HOW TO RECOVER DELETED FILES FROM A HARD DRIVE

Are you feeling incapable of retrieving the deleted files from your hard disk? At that time a number of questions raised in your mind like what we have to do? and How can we get them back? Don’t hesitate. We are here to help you. To keep an end for the questions you just have to follow the below steps and simply resolve your problem.
This tutorial is all about how to use Diskdigger to recover deleted files from your hard drive. Unfortunately, you might lose some important files by deleting or by reformatting the drive entirely, DiskDigger will assist you in recovering many of your lost files.
Note: For recovering photos specifically, please refer to the tutorial on recovering photos. 
Starṭ your journey by installing DiskDigger. After that, you should check whether your hard drive is in the list of drives available for scanning. Select the drive and click “Next”.

Note:

If the hard drive does not appear in the list of drives to scan, make sure it’s plugged in properly and click the “Refresh list” button. If the drive still does not appear in the list, try plugging it into a different port. And if it still does not appear in the list, it may indicate that the drive has a physical error and may no longer be recoverable.
DiskDigger will allow you to select between the Dig Deep andDig Deeper modes. If you are files are deleted recently or no other data was written to the drive after they were deleted you should have to try Dig Deep first. We can always go back and rescan with Dig Deeper if Dig Deep is unsuccessful.
After selecting Dig Deep and clicking next, DiskDigger will scan your drive when it finishes you can see a list of recoverable files.
You might also like:      MAKING ISO IMAGES USING DISKDIGGER
                                                  
  • Click the drop-down box next to “Show these file types” and select the types of files you want to see.
  • Sort the files by last-modified date by clicking the “Date modified” column header. This enables the most recently modified files to the top of the list.
  • Click the “Filter results” button, where you can specify a portion of the file name to search for, as well as minimum and maximum file size.

Also, try the “Status” Column which is next to each file in the list: it shows whether each file is recoverable, overwritten or unknown.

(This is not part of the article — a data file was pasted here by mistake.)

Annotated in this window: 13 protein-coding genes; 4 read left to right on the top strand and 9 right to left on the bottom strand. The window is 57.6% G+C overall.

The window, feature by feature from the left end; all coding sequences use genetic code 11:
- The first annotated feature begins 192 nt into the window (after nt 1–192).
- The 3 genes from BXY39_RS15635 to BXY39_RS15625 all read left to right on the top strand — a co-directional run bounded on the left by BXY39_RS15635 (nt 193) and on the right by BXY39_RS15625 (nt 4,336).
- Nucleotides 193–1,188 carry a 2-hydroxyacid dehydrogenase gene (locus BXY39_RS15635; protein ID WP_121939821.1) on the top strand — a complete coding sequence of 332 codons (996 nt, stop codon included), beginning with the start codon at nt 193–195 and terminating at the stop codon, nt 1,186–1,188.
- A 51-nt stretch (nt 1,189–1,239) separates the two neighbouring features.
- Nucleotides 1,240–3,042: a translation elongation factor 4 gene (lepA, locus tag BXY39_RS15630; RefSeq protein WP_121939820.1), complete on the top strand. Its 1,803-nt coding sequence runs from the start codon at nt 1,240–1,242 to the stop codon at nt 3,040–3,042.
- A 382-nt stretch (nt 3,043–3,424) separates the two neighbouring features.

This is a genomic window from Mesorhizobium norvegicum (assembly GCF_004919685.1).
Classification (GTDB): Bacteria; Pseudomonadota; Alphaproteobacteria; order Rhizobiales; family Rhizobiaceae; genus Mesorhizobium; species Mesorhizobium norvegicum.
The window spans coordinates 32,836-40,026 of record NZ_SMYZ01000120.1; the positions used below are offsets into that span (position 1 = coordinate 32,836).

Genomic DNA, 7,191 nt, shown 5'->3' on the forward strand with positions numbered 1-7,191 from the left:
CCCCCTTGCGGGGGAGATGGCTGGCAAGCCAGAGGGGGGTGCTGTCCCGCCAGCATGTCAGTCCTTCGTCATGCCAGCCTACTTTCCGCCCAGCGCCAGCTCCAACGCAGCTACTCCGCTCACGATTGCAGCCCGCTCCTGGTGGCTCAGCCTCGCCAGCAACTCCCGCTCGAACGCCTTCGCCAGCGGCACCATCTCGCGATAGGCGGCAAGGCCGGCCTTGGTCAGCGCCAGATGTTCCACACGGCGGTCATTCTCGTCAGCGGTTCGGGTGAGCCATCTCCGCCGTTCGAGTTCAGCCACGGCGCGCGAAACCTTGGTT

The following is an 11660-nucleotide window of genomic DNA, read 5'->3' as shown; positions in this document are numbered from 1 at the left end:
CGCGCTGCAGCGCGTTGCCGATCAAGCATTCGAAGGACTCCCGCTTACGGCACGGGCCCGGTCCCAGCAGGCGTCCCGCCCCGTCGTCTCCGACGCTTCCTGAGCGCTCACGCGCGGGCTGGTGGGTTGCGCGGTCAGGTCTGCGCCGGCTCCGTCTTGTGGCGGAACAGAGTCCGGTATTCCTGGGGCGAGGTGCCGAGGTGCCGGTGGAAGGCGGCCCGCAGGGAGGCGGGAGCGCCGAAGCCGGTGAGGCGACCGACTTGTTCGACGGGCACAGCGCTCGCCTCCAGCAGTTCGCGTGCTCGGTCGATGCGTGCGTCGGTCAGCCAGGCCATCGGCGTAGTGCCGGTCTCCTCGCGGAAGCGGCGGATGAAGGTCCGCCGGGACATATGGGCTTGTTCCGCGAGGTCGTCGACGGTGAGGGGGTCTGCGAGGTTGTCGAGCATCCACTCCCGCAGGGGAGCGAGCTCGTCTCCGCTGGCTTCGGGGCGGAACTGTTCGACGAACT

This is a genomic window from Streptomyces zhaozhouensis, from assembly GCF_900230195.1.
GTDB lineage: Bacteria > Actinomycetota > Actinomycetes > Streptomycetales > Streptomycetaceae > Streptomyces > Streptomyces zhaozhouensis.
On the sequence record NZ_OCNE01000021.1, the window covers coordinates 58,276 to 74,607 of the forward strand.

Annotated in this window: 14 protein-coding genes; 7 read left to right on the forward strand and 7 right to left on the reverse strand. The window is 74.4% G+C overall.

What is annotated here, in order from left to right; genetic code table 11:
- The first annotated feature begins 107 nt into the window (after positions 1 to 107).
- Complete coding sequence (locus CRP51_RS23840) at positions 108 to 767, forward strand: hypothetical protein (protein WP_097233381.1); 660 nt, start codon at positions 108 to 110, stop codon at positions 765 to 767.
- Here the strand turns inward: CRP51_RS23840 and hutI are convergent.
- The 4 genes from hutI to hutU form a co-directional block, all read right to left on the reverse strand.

• If the status is “recoverable,” then the file is likely intact and can be recovered successfully.
  • If the status is “overwritten,” then the file is probably no longer recoverable using this method. Its contents have been overwritten by new data, or the filesystem indices that were pointing to this file have been reallocated. You may try going back and rescanning the drive with Dig Deeper mode.
  • If the status is “unknown,” it means that DiskDigger is unable to verify whether this file is fully intact. You may need to recover the file and open it manually to see if its contents are correct.

If you notice the files which you want to retrieve in the list, then select them and tap the “Recover selected files” button. DiskDigger will allow you to select the folder into which the recoverable files will be saved.

 

 

However, if you do not see the files you’re looking for, you may go back by clicking the Back button until you reach the selection of Deep and Deeper mode, and proceed with selecting Dig Deeper and tapping Next. The program will now allow you to select the types of files you want to recover. By default, all file types are selected, but you may select only the specific types of files you’d like to search for. (It’s OK to leave all the file types selected. When DiskDigger shows us the list of recoverable files, they will be grouped by file type.)